DAR ES SALAAM: Tanzanian Anglican Church is opposed to women, gays as bishops
By Tom Mosoba
Tanzania's Anglican Archbishop Valentino Mokiwa yesterday hinted that the local church would oppose the mother church's approval in England of the ordination of women and gay members as bishops.
Archbishop Mokiwa said he had written an official letter to the global head of the Anglican Church, Dr Rowan Williams, to express his misgivings and demand that he provides leadership to prevent a potential break of the communion over the matter.
In a televised interview on state television yesterday, Archbisop Mokiwa said synod would soon meet to deliberate on the twin controversies before making its final stand official.
However, he said the Tanzanian synod had in the past voted 99.9 per cent to oppose this matter.
I am personally not opposed to women preachers among faithful and they have done our church proud, but when it comes to matters of the collar that is a different thing.
The archbishop was commenting on reports that the Anglican headquarters in Canterbury on Tuesday approved the thorny issue of ordaining women as bishops. It also approved recognition of gay clergy.
These two issues have threatened to split the Anglican faithful the world over down the middle, with some countries already forming a breakaway movement following more disagreements at a recent church meeting held in Israel.
They launched a conservative movement called Fellowship of Confessing Anglicans (Foca) at the Global Anglican Future Conference (Gavcon) in Jerusalem last month.
Foca includes evangelical Anglican bishops from the United Kingdom and the United States as well as archbishops from South America, Australia, Kenya, Nigeria, Uganda, Rwanda and Tanzania, who have threatened to completely cut ties with Dr Williams, accusing him of failing to act for the interest of a majority and keep the church united.
Archbishop Mokiwa said the announcement of the approvals had come at a difficult time for the Anglican faithful. "The church is deeply polarized, the decision has come at a very bad time and is like adding paraffin to already burning fire," he said.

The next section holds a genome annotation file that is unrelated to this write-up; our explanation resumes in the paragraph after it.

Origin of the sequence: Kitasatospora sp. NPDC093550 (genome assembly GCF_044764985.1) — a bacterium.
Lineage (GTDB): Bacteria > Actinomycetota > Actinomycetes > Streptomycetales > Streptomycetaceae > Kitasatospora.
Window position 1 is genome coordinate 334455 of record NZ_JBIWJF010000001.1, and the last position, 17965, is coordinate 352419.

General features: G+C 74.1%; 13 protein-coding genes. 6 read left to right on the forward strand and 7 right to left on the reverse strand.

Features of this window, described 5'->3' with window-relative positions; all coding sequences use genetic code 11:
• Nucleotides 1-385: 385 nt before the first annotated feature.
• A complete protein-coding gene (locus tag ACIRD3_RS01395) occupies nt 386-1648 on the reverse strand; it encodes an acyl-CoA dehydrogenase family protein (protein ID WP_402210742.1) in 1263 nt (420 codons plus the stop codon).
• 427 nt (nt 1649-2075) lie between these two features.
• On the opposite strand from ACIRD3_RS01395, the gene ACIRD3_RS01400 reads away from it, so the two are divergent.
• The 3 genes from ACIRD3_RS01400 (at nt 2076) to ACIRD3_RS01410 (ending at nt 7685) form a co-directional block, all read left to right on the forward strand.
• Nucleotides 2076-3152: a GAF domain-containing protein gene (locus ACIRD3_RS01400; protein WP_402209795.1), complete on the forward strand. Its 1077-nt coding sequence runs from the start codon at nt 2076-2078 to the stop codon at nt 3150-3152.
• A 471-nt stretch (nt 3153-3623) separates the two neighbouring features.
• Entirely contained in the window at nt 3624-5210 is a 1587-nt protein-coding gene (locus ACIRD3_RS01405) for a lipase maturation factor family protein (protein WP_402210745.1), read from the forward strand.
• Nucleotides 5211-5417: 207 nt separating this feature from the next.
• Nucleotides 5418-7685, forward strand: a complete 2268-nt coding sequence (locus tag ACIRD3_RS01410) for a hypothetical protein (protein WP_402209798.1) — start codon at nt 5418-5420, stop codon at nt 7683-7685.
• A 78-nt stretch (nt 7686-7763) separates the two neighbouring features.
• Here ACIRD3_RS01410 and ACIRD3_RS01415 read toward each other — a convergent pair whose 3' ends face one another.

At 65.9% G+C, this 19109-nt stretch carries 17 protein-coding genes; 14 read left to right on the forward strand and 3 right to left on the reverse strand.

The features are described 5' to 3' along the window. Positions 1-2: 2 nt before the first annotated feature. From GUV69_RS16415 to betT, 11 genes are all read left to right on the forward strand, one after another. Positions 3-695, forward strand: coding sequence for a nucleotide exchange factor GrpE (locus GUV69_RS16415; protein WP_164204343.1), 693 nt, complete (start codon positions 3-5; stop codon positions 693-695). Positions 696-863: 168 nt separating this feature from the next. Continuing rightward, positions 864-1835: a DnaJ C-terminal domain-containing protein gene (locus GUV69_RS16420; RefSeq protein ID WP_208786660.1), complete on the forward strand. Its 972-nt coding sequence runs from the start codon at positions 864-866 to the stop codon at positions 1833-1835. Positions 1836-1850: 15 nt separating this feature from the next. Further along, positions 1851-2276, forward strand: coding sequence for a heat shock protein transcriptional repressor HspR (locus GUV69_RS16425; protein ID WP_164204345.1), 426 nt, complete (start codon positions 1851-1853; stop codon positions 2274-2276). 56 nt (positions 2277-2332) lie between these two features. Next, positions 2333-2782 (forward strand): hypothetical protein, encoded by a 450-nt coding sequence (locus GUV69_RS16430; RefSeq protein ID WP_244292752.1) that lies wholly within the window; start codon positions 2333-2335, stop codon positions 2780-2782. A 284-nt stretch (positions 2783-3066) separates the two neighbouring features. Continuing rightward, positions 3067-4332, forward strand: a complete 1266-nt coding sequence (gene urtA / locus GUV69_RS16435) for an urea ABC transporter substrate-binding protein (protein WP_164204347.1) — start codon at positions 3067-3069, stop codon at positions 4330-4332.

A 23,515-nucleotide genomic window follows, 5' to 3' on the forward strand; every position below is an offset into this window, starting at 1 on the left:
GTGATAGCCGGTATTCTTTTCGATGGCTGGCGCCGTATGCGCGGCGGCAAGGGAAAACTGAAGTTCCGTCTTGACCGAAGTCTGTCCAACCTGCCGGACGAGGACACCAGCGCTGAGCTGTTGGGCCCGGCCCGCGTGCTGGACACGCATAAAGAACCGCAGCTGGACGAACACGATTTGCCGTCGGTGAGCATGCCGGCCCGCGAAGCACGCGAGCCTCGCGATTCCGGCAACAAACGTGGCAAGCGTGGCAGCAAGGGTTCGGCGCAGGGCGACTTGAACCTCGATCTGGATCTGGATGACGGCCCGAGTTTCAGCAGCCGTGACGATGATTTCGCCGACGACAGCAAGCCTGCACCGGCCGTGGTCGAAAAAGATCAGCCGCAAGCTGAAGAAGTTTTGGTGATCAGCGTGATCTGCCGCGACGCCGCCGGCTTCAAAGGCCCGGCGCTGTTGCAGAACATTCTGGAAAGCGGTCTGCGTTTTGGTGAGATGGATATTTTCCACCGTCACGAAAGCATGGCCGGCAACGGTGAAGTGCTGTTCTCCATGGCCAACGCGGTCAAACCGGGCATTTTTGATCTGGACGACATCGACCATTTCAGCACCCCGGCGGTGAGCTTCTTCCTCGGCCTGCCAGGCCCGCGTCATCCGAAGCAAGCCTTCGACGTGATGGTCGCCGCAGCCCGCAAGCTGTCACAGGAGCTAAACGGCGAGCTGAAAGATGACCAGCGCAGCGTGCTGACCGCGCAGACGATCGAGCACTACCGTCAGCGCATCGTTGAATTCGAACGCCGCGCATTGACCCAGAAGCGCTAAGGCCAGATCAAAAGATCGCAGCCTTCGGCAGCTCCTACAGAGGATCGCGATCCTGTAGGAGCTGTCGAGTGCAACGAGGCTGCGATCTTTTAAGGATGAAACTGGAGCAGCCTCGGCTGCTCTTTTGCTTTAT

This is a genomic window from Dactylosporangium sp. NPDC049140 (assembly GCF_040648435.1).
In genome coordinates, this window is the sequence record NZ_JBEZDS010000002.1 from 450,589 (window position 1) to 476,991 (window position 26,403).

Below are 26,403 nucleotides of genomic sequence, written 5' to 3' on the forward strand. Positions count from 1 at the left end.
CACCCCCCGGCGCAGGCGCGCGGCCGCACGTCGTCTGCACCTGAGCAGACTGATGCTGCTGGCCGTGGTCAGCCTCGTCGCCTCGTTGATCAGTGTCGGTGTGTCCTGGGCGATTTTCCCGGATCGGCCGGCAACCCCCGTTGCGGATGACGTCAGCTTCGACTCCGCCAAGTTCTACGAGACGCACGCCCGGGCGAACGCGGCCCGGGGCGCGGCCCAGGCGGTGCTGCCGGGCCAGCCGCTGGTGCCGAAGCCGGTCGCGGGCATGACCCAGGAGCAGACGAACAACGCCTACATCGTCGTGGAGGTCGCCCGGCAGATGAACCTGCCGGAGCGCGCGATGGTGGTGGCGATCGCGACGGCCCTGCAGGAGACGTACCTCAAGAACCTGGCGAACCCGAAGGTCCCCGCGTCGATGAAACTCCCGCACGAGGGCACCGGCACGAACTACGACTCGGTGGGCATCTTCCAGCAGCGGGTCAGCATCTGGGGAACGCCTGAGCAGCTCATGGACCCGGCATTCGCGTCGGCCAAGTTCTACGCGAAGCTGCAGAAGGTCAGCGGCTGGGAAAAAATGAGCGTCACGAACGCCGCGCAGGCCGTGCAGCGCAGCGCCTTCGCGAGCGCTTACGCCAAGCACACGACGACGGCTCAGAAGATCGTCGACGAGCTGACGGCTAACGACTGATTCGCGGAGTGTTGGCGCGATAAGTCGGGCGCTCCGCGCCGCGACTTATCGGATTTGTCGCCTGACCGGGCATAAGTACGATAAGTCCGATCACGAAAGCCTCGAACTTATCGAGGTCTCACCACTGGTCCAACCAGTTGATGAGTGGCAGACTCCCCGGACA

On ordination of women, he said: "The problem is not the women but the Bible teaching is against the norm of making them put on the collar. It is an idea that is being forced on us due to gender and human rights otherwise among our followers we value women's contributions."
He said the church is undergoing a fundamental phase right now that could redefine its history, saying such deep divisions led to falling of churches in the past. "I however earnestly feel the Canterbury leadership should stand up and counted by acting to the interest of ensuring the church remains intact.
"I have already written a letter requesting for an appointment with the leadership (Dr Williams) to express my misgivings as the youngest of all the 38 archbishops," said Archbishop Mokiwa. He said all Bishops had not been consulted to make a binding decision.
He admitted that gay question was a big community problem that existed and needed urgent attention to prevent its negative and immoral influence on society.
"This is a big sin that will kill the society. It is affecting the youth and even those in leadership and high public offices. We need to confront it openly," he said and added: "It is also an issue within the Catholic, Lutheran and Islam faiths that however are quiet on it."
The Tanzanian church, he said, would not be affected financially if it cut ties with the mother church if no agreement was reached over the two issues.
"It is not about aid or financial support. I have not received any foreign funds as a church in Dar es Salaam as our faithful have enabled us run the church and spread the gospel without problems.
"We are therefore going to fight this war from within and I will not keep quiet to lead the youth in telling Canterbury to stand up and respond to this leadership challenge."
Archbishop Mokiwa who last week told The Citizen that he would not wish for the church to break, said members should not lose hope and fight from inside to bring desired changes.
"I am appealing for calm among our faithful as the church prepares to respond to this problem. It is what I can now describe as a face to face war with the devil," he said of the 77 million strong Anglican faithful worldwide.
He noted that most Tanzanian Bishops were currently in Britain where they attended the churches Bishops meeting and were expected back soon. The final straw could come during the general Lambeth conference later in the year.
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